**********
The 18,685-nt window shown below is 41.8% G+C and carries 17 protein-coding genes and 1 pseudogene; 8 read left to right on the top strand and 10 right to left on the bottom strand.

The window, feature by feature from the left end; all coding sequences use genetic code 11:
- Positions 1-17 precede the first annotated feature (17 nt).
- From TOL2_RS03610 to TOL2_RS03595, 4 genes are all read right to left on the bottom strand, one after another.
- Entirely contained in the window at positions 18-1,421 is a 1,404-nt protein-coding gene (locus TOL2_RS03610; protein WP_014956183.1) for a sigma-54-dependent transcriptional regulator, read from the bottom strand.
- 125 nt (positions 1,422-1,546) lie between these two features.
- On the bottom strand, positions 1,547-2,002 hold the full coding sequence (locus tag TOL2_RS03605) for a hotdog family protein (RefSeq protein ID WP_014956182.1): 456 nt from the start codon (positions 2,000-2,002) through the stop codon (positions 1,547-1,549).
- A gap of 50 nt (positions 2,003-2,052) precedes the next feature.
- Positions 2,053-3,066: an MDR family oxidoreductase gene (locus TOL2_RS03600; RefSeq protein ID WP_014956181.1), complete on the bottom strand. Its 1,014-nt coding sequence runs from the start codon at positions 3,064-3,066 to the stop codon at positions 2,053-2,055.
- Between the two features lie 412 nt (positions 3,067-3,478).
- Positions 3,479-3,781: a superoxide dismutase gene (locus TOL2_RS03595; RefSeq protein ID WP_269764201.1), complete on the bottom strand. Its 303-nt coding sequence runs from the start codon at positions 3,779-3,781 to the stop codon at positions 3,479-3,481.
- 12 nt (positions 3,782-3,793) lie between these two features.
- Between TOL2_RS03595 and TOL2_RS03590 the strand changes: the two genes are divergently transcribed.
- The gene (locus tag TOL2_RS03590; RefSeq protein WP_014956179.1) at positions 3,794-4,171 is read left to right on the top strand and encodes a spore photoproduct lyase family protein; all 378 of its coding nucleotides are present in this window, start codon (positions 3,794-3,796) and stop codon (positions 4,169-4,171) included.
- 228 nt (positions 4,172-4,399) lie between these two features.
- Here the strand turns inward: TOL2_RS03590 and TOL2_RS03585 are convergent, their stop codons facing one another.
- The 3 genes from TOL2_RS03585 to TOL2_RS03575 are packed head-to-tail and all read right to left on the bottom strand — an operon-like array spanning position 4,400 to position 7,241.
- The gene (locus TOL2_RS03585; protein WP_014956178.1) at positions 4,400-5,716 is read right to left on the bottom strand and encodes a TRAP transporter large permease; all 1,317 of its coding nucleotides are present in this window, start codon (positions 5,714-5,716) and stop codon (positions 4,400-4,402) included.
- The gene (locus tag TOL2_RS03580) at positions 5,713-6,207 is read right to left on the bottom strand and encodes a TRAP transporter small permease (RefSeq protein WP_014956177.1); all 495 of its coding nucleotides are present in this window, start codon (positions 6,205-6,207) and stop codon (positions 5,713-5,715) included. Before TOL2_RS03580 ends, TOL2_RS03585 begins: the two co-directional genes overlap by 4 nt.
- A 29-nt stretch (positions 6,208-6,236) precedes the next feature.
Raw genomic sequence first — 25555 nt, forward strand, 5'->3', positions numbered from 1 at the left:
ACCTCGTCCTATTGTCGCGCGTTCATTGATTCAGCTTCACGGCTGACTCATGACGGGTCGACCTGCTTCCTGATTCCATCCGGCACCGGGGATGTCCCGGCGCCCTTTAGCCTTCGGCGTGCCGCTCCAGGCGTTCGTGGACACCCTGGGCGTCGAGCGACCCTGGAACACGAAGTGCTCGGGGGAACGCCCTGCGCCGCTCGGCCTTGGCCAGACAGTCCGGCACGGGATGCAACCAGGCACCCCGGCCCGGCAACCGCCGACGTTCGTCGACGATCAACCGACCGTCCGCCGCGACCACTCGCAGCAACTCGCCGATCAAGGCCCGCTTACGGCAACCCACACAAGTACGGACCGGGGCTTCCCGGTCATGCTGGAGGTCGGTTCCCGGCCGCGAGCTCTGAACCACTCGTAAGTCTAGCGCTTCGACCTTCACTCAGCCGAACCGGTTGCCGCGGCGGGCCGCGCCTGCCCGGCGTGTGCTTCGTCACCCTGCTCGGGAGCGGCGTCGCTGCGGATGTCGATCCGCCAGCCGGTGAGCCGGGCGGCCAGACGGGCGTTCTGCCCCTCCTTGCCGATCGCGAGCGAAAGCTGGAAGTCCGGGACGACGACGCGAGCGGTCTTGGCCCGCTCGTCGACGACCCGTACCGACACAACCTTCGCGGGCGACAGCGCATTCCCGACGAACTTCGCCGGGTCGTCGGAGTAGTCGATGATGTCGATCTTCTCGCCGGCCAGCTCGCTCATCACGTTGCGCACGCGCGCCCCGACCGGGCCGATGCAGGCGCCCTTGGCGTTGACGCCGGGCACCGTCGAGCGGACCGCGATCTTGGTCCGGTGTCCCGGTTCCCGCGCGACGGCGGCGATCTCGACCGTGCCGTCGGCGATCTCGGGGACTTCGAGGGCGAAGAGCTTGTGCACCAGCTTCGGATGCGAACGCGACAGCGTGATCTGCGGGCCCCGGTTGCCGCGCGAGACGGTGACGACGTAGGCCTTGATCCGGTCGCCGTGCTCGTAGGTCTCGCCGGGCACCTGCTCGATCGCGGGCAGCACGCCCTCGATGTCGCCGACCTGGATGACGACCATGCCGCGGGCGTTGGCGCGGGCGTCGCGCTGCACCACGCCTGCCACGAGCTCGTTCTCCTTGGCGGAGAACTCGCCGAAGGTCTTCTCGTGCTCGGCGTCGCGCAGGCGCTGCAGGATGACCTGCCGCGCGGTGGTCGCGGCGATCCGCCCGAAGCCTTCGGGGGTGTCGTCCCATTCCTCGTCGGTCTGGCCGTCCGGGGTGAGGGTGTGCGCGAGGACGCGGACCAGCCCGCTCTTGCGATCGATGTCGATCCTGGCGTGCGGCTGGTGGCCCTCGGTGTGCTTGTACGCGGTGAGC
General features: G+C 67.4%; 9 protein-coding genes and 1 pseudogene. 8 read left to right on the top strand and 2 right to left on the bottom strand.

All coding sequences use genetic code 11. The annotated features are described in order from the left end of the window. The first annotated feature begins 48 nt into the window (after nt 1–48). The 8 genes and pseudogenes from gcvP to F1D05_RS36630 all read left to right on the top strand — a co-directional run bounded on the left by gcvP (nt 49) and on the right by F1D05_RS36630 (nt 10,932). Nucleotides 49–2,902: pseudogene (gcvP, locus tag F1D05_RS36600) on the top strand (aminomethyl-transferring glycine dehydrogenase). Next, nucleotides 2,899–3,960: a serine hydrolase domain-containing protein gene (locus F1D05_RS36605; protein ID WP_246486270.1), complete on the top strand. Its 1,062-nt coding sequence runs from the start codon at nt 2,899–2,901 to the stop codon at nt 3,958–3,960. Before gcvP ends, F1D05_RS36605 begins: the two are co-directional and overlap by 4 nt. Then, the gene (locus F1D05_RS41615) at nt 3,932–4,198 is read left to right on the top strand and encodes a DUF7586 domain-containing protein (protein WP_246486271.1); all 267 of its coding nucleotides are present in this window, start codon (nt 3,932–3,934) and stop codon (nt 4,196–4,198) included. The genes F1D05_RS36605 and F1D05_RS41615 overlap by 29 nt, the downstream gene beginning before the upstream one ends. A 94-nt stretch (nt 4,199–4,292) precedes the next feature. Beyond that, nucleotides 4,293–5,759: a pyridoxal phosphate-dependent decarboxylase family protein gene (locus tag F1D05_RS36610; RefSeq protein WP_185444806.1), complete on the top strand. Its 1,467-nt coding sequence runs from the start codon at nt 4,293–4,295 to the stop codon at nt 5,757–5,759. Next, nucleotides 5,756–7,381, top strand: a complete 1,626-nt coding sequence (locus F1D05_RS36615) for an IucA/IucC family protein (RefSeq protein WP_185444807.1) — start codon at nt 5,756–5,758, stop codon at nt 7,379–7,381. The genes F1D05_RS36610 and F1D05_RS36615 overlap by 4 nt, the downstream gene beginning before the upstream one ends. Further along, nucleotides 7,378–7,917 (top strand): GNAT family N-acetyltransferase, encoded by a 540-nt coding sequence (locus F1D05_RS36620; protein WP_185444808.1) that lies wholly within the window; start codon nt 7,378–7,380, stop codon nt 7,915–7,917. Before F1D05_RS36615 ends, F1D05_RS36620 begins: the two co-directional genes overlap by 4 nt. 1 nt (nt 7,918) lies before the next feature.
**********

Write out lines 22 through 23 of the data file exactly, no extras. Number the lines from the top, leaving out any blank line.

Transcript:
ACCTCGTCCTATTGTCGCGCGTTCATTGATTCAGCTTCACGGCTGACTCATGACGGGTCGACCTGCTTCCTGATTCCATCCGGCACCGGGGATGTCCCGGCGCCCTTTAGCCTTCGGCGTGCCGCTCCAGGCGTTCGTGGACACCCTGGGCGTCGAGCGACCCTGGAACACGAAGTGCTCGGGGGAACGCCCTGCGCCGCTCGGCCTTGGCCAGACAGTCCGGCACGGGATGCAACCAGGCACCCCGGCCCGGCAACCGCCGACGTTCGTCGACGATCAACCGACCGTCCGCCGCGACCACTCGCAGCAACTCGCCGATCAAGGCCCGCTTACGGCAACCCACACAAGTACGGACCGGGGCTTCCCGGTCATGCTGGAGGTCGGTTCCCGGCCGCGAGCTCTGAACCACTCGTAAGTCTAGCGCTTCGACCTTCACTCAGCCGAACCGGTTGCCGCGGCGGGCCGCGCCTGCCCGGCGTGTGCTTCGTCACCCTGCTCGGGAGCGGCGTCGCTGCGGATGTCGATCCGCCAGCCGGTGAGCCGGGCGGCCAGACGGGCGTTCTGCCCCTCCTTGCCGATCGCGAGCGAAAGCTGGAAGTCCGGGACGACGACGCGAGCGGTCTTGGCCCGCTCGTCGACGACCCGTACCGACACAACCTTCGCGGGCGACAGCGCATTCCCGACGAACTTCGCCGGGTCGTCGGAGTAGTCGATGATGTCGATCTTCTCGCCGGCCAGCTCGCTCATCACGTTGCGCACGCGCGCCCCGACCGGGCCGATGCAGGCGCCCTTGGCGTTGACGCCGGGCACCGTCGAGCGGACCGCGATCTTGGTCCGGTGTCCCGGTTCCCGCGCGACGGCGGCGATCTCGACCGTGCCGTCGGCGATCTCGGGGACTTCGAGGGCGAAGAGCTTGTGCACCAGCTTCGGATGCGAACGCGACAGCGTGATCTGCGGGCCCCGGTTGCCGCGCGAGACGGTGACGACGTAGGCCTTGATCCGGTCGCCGTGCTCGTAGGTCTCGCCGGGCACCTGCTCGATCGCGGGCAGCACGCCCTCGATGTCGCCGACCTGGATGACGACCATGCCGCGGGCGTTGGCGCGGGCGTCGCGCTGCACCACGCCTGCCACGAGCTCGTTCTCCTTGGCGGAGAACTCGCCGAAGGTCTTCTCGTGCTCGGCGTCGCGCAGGCGCTGCAGGATGACCTGCCGCGCGGTGGTCGCGGCGATCCGCCCGAAGCCTTCGGGGGTGTCGTCCCATTCCTCGTCGGTCTGGCCGTCCGGGGTGAGGGTGTGCGCGAGGACGCGGACCAGCCCGCTCTTGCGATCGATGTCGATCCTGGCGTGCGGCTGGTGGCCCTCGGTGTGCTTGTACGCGGTGAGC
General features: G+C 67.4%; 9 protein-coding genes and 1 pseudogene. 8 read left to right on the top strand and 2 right to left on the bottom strand.